5. The method as claimed in claim 1, wherein the particular information [VA] comprises a validity period of the implicit certificate [ICA] or a validity date of the implicit certificate [ICA] or both.

6. The method as claimed in claim 1, wherein in the event that applying the known function [F] to the public-key reconstruction data [BA] does not result in the particular information [VA], the iterative process further comprises: generating a new private value [new dCA] of the certificate authority; multiplying the new private value [new dCA] of the certificate authority by the base point [G] to obtain a new public value [new QCA] of the certificate authority; calculating new public-key reconstruction data [new BA] as a sum of the public value [QA] of the requestor and the new public value [new QCA] of the certificate authority; and determining whether applying the known function [F] to the new public-key reconstruction data [new BA] results in the particular information [VA], wherein the new public value [new QCA] of the certificate authority and the new public-key reconstruction data [new BA] are on the elliptic curve.

7. The method as claimed in claim 1, wherein in the event that applying the known function [F] to the public-key reconstruction data [BA] does not result in the particular information [VA], the iterative process further comprises: calculating an incremented private value [dCA+c] of the certificate authority as a sum of the private value [dCA] of the certificate authority and a constant integer [c]; calculating incremented public-key reconstruction data [BA +cG] as a sum of the public-key reconstruction data [BA] and a product of the constant integer [c] and the base point [G], wherein the incremented public-key reconstruction data [BA+cG] is on the elliptic curve; and determining whether applying the known function [F] to the incremented public-key reconstruction data [BA+cG] results in the particular information [VA].

8. A method to be performed by a requestor as part of an implicit certificate scheme, the method comprising: sending a certificate request to a certificate authority; receiving from the certificate authority an implicit certificate [ICA] from which public-key reconstruction data [BA] is recoverable, wherein the public-key reconstruction data [BA] is on an elliptic curve and can be used to calculate a reconstructed public key [KA]; receiving from the certificate authority an implicit signature [s] that corresponds to the implicit certificate [ICA]; recovering the public-key reconstruction data [BA] from the implicit certificate [ICA]; and extracting information [VA] from the public-key reconstruction data [BA] by applying a known function [F] to the public-key reconstruction data [BA], the known function [F] having been agreed upon by the requestor and by the certificate authority for use by the certificate authority in incorporating the information [VA] into the public-key reconstruction data [BA].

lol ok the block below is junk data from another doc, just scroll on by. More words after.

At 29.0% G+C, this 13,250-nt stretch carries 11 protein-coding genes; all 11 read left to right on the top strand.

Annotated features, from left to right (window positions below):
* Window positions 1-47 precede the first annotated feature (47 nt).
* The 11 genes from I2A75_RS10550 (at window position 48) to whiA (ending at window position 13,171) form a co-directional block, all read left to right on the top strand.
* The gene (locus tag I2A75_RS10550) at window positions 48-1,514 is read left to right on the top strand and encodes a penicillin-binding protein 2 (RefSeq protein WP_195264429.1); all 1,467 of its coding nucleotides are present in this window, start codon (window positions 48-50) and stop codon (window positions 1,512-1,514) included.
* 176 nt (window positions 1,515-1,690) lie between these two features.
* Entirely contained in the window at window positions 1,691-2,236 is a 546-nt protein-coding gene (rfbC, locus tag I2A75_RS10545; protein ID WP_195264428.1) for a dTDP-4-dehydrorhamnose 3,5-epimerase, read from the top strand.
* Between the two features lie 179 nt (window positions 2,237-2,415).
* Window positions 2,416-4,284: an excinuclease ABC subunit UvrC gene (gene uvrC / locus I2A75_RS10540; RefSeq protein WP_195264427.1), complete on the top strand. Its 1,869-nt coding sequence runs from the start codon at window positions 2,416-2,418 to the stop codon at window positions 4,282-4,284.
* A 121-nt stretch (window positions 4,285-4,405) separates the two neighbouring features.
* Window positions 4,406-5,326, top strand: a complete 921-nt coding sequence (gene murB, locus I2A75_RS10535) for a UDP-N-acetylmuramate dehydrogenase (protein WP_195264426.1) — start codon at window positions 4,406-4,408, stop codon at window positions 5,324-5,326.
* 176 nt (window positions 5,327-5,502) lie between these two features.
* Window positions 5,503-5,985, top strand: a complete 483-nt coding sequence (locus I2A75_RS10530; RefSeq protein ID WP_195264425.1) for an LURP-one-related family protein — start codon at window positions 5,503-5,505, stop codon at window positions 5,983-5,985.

9. The method as claimed in claim 8, wherein the extracted information [VA] is related to one or more of the requestor, the reconstructed public key [KA], and the implicit certificate [ICA].

10. The method as claimed in claim 8, wherein the extracted information [VA] comprises a validity period of the implicit certificate [ICA] or a validity date of the implicit certificate [ICA] or both.

11. The method as claimed in claim 8, further comprising: generating a private value [dA] of the requestor; and calculating a public value [QA] of the requestor as a product of the private value [dA] of the requestor and a base point [G] on the elliptic curve, wherein the public value [QA] of the requestor is on the elliptic curve, and wherein sending the certificate request comprises sending the public value [QA] of the requestor.